All About Coil Cleaning
Coil cleaning is a key preventative maintenance task that helps HVAC systems operate efficiently. We’re here to help you understand the differences between evaporator and condenser coil cleaning, know how to determine when coils need to be cleaned, and understand a few basic safety practices for cleaning wet coils.
At its most basic function, an HVAC system is responsible for moving conditioned air throughout a given space. However, to operate at its peak, the system must both move clean air and efficiently reach the necessary temperature. Therefore, a system must be maintained so all of its parts function at their best. This is why service technicians often perform preventative maintenance — which basically means fixing things before they break!
An important HVAC preventative service is cleaning the evaporator and condenser coils, which represent bookends in the heat exchange process — meaning their upkeep is paramount to the HVAC process overall.
Evaporator and Condenser Coils
An HVAC system typically consists of both evaporator and condenser coils. The evaporator coils are normally located inside a space attached to the furnace or air handler, while the condenser coils are most often located outside.
Each set of coils has their own function within the system. Simply put, the evaporator coils absorb heat and moisture from inside a space, and cooling coils dehumidify air and cause condensate water to drip off the coils and into a drain pan. Condensate then exits the pan through the drain line.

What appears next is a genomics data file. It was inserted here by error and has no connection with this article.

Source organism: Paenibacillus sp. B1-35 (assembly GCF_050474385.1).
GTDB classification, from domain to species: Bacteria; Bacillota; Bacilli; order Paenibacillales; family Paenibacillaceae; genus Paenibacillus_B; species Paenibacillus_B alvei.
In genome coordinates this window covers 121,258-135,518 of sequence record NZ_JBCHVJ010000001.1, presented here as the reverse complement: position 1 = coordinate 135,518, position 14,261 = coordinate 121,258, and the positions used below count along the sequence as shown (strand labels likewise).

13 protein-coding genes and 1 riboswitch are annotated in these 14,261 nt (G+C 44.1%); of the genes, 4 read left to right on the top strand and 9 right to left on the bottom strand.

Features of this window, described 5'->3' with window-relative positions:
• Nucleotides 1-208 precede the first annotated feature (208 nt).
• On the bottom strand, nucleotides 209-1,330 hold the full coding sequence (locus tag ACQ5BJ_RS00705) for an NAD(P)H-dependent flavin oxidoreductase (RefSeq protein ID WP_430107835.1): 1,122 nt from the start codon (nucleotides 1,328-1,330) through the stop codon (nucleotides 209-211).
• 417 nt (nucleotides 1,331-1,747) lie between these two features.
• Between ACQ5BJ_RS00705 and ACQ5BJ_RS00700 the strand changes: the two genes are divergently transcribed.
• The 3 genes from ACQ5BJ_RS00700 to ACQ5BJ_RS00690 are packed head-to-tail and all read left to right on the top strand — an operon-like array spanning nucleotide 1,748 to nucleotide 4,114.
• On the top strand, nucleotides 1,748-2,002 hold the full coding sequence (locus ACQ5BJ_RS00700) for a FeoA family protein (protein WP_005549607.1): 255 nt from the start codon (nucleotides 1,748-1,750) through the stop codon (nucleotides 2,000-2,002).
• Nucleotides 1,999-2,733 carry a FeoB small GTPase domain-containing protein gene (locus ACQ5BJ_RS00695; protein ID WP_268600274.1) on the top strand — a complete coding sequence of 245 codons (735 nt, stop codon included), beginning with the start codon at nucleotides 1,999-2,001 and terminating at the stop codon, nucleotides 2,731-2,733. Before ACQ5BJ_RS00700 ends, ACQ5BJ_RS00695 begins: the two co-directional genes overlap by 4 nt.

How Debris Affects the Coils
Evaporator and condenser coils are vulnerable to issues, since they’re not only involved in moving air and removing moisture, but also due to their respective locations. For example, since the evaporator coils are inside the system, they are prone to bacteria, particulate and suspected microbial growth, and other particulate growth that can negatively affect the air quality inside a space, as well as the performance of the HVAC system. As for condensers, since they are outside, they may be susceptible to hail damage and various types of yard debris.
While there are great passive defenses such as air filtration, debris will inevitably get into an HVAC system. “Whatever debris makes it past the filters deposits on the coil sets,” said Robert Rizen, ASCS, CVI, Vice President of GC Industrial. “This can lead to debris coming loose from the coils and traveling downstream into the ductwork.”
When either coil is dirty, the system loses efficiency. For example, a clogged condenser coil expels less heat, which forces the system to work longer or harder. Inefficient performance such as that can wear out other parts of the system, potentially causing larger issues in the future.
On the evaporator side, a dirty coil takes longer to cool a space, restricts the amount of air flow delivered, and inhibits water removal from the air, all of which can create moisture. “Moisture can create excessive humidity,” Rizen said. “And that can lead to strange smells, microbial growth, and even affected building materials.”
Coil cleaning is an effective bit of preventative maintenance for a system, and it’s why Rizen most often recommends coil cleaning whenever he performs duct cleaning. But, since the coils are so important to the function of an HVAC system, there are various steps to take to properly clean them.
The Coil Cleaning Process
The coil cleaning process can most often be broken down into four steps, all of which are recommended by ACR, The NADCA Standard. These include:
- Visual inspection
- Dry cleaning